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What are we to make of her relationship with Enteo, then, given his strong ties to an activist group known for beating up gay people during Pride rallies? Totally not, and I’m sure of this.” Alyokhina didn’t know about Enteo’s background when she first met him, briefly, at a party in October 2016, though her friend told her about his movement before introducing them.“I shook his hand and that was it,” she says.

“He hasn’t been doing [homophobic] actions with that movement for a year now,” Alyokhina says. Afterward, he began sending her messages on Twitter and asking her to hang out.

Alyokhina is dressed in all black, as she was that morning, her wavy blond hair tucked under a black beret.

“But it’s not easy to show this fight, to show what freedom means.

It’s not possible to dive into water in prison, because you are always in the ground.”Much of the play’s Russian dialogue is subtitled in English and projected on stage, but this scene is an exception.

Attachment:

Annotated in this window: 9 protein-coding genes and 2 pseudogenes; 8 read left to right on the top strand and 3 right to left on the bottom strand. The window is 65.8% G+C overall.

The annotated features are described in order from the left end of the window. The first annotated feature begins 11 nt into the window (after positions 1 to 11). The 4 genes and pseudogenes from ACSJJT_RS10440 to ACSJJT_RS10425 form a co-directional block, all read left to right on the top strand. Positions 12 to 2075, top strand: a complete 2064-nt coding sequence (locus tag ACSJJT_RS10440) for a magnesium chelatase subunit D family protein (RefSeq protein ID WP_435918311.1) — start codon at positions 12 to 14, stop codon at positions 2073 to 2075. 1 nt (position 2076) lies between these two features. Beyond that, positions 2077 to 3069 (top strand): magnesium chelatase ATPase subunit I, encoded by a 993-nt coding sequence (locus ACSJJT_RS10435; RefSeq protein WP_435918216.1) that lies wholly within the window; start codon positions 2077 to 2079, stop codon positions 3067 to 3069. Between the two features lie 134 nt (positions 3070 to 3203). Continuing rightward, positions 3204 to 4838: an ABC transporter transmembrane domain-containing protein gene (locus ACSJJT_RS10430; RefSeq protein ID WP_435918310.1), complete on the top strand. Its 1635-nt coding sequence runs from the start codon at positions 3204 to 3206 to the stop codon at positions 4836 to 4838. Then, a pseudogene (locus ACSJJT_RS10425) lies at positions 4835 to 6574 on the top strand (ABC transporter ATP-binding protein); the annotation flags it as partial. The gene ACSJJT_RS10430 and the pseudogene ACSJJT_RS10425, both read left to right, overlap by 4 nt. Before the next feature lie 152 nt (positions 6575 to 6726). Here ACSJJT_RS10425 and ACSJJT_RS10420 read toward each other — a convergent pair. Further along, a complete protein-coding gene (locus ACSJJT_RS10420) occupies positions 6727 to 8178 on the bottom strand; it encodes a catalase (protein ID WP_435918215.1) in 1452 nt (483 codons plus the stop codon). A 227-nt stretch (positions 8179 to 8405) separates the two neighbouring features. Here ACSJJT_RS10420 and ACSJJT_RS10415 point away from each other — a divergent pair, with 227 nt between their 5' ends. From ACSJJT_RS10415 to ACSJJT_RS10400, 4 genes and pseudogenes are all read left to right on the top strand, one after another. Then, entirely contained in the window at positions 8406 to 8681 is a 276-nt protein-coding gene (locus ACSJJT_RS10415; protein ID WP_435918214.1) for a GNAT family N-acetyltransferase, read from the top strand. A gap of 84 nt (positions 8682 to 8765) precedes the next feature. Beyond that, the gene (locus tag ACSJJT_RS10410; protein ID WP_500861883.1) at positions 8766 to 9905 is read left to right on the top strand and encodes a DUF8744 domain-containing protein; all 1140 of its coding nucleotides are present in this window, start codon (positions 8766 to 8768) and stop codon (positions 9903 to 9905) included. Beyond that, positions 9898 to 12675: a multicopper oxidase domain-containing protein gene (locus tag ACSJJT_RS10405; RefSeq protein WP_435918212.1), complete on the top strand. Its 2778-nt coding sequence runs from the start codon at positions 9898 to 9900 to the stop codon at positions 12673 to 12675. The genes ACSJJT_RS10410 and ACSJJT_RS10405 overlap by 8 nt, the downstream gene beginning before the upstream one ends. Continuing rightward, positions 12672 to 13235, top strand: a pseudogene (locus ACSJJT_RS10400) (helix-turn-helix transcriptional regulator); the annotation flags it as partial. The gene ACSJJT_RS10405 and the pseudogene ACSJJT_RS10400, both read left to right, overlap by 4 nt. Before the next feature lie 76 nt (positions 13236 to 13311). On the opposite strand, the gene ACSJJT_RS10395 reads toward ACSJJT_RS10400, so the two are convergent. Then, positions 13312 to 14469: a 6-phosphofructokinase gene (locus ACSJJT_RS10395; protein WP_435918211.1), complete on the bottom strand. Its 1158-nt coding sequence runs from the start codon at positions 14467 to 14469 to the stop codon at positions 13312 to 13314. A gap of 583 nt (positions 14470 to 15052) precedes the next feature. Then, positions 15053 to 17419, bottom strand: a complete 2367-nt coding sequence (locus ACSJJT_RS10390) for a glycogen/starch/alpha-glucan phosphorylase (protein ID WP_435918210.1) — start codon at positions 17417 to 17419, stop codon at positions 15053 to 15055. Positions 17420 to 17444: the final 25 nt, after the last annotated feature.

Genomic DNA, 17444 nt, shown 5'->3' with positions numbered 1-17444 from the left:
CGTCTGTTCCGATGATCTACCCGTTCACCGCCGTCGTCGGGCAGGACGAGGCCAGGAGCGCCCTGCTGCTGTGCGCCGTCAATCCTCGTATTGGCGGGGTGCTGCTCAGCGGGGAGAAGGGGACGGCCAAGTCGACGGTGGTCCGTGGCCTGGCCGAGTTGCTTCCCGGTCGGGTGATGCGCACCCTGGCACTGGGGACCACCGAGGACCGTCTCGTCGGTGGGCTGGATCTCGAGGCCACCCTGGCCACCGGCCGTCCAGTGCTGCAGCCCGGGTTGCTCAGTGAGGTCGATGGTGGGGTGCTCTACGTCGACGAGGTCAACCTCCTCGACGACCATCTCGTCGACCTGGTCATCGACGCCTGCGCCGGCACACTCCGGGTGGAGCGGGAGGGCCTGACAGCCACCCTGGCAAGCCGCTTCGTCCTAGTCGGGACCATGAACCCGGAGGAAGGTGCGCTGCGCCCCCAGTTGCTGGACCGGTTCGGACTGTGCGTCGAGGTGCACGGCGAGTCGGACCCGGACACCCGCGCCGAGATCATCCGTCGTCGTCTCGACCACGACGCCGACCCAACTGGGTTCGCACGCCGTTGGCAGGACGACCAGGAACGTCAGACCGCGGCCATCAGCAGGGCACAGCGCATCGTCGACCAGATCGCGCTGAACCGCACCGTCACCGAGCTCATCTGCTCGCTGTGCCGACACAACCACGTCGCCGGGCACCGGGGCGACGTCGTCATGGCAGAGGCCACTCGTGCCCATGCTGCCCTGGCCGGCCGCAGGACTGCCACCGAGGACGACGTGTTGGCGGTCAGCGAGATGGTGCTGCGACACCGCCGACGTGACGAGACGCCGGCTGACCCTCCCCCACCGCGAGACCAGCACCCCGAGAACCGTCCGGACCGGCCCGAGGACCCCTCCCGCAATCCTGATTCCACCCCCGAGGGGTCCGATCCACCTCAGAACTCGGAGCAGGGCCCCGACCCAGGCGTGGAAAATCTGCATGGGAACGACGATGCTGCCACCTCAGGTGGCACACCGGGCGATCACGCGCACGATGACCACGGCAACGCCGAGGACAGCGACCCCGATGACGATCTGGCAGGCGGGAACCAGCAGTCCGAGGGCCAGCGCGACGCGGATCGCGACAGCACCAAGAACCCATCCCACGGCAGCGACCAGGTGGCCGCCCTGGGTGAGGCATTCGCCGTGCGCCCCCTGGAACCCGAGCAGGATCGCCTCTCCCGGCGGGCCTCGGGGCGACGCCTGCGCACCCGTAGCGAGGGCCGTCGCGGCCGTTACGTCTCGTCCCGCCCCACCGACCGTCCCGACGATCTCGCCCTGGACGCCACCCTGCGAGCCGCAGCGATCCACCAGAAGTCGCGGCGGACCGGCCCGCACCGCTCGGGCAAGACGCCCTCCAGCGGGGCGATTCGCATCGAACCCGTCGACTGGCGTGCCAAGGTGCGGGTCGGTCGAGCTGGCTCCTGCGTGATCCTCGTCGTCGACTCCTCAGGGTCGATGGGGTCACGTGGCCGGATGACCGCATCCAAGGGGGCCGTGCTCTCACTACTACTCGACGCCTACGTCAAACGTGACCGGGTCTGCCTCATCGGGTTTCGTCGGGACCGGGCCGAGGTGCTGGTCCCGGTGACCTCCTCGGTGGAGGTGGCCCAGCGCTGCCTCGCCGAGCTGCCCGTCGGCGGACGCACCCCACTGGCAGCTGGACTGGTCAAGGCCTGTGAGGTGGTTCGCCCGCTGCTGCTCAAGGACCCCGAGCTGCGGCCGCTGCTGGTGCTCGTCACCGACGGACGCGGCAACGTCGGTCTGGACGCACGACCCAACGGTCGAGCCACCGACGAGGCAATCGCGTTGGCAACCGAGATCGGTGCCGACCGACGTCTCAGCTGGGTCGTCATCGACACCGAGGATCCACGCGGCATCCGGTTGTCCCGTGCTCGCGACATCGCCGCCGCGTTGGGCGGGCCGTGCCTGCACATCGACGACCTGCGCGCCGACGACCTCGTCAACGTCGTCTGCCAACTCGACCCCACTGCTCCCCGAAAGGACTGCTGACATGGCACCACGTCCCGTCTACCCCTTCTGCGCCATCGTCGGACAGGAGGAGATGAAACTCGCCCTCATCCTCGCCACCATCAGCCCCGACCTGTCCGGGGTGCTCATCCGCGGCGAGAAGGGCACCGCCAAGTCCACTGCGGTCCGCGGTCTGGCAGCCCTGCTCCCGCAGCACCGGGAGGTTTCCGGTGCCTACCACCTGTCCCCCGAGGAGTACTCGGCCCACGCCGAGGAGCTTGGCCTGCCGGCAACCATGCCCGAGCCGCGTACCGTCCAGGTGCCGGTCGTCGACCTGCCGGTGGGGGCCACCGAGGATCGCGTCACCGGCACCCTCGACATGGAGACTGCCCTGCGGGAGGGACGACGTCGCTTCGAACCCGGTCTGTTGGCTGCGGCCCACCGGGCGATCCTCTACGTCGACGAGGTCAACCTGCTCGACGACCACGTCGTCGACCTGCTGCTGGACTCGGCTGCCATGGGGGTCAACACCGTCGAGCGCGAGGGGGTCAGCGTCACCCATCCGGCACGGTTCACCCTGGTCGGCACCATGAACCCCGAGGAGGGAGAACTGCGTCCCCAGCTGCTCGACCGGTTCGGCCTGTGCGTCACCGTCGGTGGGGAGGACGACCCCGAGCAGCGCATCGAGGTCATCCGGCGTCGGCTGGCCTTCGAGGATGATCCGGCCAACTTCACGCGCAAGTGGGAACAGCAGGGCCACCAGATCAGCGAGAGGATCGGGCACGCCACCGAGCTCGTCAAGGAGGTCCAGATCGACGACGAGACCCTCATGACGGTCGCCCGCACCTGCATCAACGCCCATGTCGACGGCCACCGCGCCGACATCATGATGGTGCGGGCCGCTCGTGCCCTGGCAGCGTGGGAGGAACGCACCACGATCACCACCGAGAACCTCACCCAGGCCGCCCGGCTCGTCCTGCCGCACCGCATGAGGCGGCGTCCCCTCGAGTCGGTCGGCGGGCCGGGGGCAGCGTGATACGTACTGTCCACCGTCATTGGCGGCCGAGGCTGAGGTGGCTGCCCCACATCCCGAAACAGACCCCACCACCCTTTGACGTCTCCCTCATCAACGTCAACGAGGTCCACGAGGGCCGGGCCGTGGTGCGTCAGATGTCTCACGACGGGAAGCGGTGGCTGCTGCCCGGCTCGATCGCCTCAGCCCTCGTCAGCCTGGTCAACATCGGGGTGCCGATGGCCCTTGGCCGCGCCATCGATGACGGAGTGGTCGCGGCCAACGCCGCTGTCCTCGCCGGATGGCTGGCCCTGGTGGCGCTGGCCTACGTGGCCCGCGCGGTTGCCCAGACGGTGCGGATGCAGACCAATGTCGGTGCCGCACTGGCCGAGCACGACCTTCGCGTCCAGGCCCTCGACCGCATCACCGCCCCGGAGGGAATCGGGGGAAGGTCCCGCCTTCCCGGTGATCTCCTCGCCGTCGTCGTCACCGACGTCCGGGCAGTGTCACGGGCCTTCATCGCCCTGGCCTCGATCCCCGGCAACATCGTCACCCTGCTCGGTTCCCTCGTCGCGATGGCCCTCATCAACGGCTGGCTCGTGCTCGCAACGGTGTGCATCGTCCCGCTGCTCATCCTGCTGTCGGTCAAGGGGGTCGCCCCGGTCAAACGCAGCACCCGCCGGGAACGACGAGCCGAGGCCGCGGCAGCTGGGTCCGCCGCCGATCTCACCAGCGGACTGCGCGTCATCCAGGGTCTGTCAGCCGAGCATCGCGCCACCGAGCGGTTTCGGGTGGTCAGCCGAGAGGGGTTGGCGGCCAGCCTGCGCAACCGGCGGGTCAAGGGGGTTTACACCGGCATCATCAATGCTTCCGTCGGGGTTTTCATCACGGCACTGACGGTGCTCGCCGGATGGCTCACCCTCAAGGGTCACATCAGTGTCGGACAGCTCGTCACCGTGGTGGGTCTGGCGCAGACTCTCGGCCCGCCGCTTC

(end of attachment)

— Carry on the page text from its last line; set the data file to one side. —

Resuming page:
They’ve since taken the show to Germany, Australia, Finland, and now New York. “I learned in prison that a lot of people don’t believe in words. This will be…” she trails off, then mimics the sound of an exploding bomb.

“I wanted to convey things to the audience about my experience that hadn’t been revealed in public before,” says Alyokhina. It’s about repeating it again and again, except I’m not reliving it on my own this time. They only believe in the power of example.” Alyokhina declines to talk much about her "friendship" with Enteo, as she prefers to call it, which hadn’t been revealed in English media at this point. She promises to email me a link to the article and says good night. I remind her of what she’d said the night before about believing in the power of example.

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